Have you read/will you be reading The Casual Vacancy? Tell me your thoughts, dear readers!

*They really do mean it when they say “adult novel”. No wizards or dragons here. Move along, kids.

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27 comments on “The Casual Vacancy – Review

  1. I think I will read The Casual Vacancy. I probably won’t buy a copy of it, but I may be able to borrow a copy from a friend. I like the stark social commentary every now and then. :)

    • Good to hear from you again, Beth! A bit of occasional stark social commentary never goes astray. Look forward to hearing your thoughts once you’ve read it :)

      • I was just thinking it had been too long since I had read your blog and was wondering what you were up to! WordPress dashboard to the rescue! :)

  2. I don’t know. It’s on my to read list, but I never got on the Harry Potter bandwagon, so the fact the JK Rowling released an adult novel is akin to James Patterson releasing another book – a blip on the radar.

    • A new James Patterson is a blip on my radar too ;) Ironically I think this book is actually intended for every person that didn’t like Harry Potter, so perhaps it might surprise you. Great to hear from you, Brianna :)

      • It may. It’s not that I didn’t like Harry Potter. I’ve never actually read it. For all I know, I’ll love it. I have the first three books sitting on my shelf. I should at least try it.

  3. Intriguing! I was consciously avoiding the novel to begin with because I didn’t want to do Rowling an injustice by comparing it to Harry Potter, because nothing can really match up to that in the same way, you know? And it wouldn’t be fair to hold it up to that standard. But the more I hear about the book the more interested I get! I still think I will be waiting a while to pick it up though….but I definitely will, eventually. :)

    • Becky! I know, I was the same! But this really is just so different from Harry Potter that it might as well be from a different author. And, story aside, no-one can deny JKs gift for the craft. Look forward to hearing your thoughts when you get to it!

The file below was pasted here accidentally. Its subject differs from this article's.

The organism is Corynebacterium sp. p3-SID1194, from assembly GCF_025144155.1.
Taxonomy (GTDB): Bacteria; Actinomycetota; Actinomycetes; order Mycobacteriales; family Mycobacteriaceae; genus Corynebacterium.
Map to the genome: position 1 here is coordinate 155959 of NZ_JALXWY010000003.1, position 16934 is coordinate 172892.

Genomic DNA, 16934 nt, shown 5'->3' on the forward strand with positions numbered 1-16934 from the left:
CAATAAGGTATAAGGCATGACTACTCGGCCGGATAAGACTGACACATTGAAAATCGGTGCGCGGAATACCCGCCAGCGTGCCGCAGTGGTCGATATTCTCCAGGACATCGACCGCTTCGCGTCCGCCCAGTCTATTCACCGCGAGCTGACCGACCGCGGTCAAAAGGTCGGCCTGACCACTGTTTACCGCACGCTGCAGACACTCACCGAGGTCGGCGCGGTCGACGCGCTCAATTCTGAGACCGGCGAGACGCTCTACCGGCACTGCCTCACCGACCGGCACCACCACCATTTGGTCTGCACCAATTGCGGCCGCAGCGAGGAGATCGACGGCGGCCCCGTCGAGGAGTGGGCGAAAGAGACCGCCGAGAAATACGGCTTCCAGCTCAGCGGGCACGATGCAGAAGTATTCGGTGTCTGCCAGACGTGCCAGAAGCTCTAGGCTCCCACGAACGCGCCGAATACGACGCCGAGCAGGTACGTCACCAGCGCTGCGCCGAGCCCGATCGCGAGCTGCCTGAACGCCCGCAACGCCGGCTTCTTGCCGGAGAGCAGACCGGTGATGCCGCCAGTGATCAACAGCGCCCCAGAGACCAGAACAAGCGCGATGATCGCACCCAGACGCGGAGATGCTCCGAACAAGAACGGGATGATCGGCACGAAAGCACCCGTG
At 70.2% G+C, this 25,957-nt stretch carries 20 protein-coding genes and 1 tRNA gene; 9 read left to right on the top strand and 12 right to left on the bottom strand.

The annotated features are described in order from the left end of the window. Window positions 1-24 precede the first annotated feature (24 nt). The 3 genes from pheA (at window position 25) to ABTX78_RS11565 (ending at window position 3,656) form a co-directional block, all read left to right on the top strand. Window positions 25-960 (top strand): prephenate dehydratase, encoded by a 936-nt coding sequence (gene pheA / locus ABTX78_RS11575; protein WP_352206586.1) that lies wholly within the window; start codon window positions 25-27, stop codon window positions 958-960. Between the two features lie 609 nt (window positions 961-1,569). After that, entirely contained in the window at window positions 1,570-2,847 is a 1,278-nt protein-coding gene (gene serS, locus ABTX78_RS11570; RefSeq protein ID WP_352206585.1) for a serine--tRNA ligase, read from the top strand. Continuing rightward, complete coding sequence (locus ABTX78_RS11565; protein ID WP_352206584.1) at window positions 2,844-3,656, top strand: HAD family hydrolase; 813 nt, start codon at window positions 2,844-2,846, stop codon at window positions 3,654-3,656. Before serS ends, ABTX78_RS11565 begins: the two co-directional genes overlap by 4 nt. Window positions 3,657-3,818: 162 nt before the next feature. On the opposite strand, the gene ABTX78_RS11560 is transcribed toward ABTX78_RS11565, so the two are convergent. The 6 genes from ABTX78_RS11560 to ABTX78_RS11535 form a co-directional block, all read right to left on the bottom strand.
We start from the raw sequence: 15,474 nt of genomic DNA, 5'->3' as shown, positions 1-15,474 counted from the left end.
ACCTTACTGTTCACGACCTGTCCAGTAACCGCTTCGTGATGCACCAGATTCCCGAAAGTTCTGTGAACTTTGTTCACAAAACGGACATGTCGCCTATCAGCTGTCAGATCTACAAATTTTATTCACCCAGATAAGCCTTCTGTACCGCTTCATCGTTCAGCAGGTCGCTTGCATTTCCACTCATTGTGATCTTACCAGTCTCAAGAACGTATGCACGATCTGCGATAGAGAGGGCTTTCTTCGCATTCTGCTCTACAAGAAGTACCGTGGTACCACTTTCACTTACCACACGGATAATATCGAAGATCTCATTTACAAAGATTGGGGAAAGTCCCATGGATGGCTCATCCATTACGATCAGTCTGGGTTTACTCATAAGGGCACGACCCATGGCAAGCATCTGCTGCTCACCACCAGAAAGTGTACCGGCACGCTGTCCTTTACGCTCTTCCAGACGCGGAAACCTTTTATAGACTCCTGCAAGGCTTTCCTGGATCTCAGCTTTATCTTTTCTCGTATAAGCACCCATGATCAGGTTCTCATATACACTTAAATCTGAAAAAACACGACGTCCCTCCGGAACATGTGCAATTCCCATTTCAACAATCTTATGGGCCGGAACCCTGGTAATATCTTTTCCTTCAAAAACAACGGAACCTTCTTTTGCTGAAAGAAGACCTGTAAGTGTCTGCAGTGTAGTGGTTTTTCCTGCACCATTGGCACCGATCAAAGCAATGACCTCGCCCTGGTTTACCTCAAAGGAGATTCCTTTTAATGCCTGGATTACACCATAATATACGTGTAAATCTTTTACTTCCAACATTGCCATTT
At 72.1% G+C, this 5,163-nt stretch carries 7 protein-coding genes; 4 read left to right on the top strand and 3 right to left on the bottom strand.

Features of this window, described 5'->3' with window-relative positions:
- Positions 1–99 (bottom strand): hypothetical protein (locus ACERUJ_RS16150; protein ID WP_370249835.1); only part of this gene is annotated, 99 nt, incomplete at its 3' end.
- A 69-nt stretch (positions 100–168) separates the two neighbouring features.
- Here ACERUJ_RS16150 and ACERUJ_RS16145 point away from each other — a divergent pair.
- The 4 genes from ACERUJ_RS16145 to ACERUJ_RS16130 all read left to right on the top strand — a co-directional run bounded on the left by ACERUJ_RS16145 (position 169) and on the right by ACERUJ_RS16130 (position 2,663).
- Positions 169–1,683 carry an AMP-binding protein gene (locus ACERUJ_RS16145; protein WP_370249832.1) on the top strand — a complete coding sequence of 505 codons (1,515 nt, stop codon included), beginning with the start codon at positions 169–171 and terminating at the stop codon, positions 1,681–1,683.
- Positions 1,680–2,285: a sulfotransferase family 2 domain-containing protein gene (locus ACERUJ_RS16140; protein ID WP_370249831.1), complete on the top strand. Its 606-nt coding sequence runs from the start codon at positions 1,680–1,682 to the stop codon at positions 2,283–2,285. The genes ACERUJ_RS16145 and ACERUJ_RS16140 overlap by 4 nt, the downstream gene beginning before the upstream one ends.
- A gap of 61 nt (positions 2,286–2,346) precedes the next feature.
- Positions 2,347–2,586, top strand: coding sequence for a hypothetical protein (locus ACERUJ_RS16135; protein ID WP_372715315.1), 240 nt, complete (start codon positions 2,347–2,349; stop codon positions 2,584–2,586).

4. The Harry Potter fan in me screams that I shouldn’t read this book, because it won’t hold the same magic and whimsy that I expect. The Harry Potter fan in me also shakes me silly, because it’s a J.K. Freaking Rowling book, which by default means I must have it.

    I was a little put off by the lack of story that I could discern from the blurb, but from your encouraging review, I’m thinking that The Casual Vacancy is most definitely a book I would enjoy.

    …Even without the delicious Voldemort-goodness.

    Great (and speedy!) review, Katy. :)

    • By default YOU MUST! The blurb totally threw me off – I had no idea what to make of it. But in many respects it’s exactly what the blurb promises: a small town at war after the death of Barry Fairbrother. It really is that simple. And there may be no Voldemort, but there are plenty of “baddies” to keep even you satisfied, Jess! :)

    • Thanks Penny! I certainly did find it a struggle at the beginning because my mind kept reminding me that this was the same person who wrote Harry Potter, and it was just so different. Maybe best to hang out for her next children’s book – I hear she has some in the works?!

  5. Great review. I just finished it yesterday and have been thinking about it ever since. Thought the last part (the final act, as it were) was amazing. Made up for a slightly slow start. JKR truly is the Queen of multiple plot strands and fully fleshed out characters – Krystal Weedon, in particular, is a creation of genius.

    • Thanks Amanda. Yes, I agree, the final act made up for the slow beginning and her characters, once again, are extraordinary. So believable! There’s definitely something to learn there, I think.

  6. Pingback: J. K. Rowling, in Person « The (Writer's) Waiting Room

  7. Pingback: Reader’s Block | storytelling nomad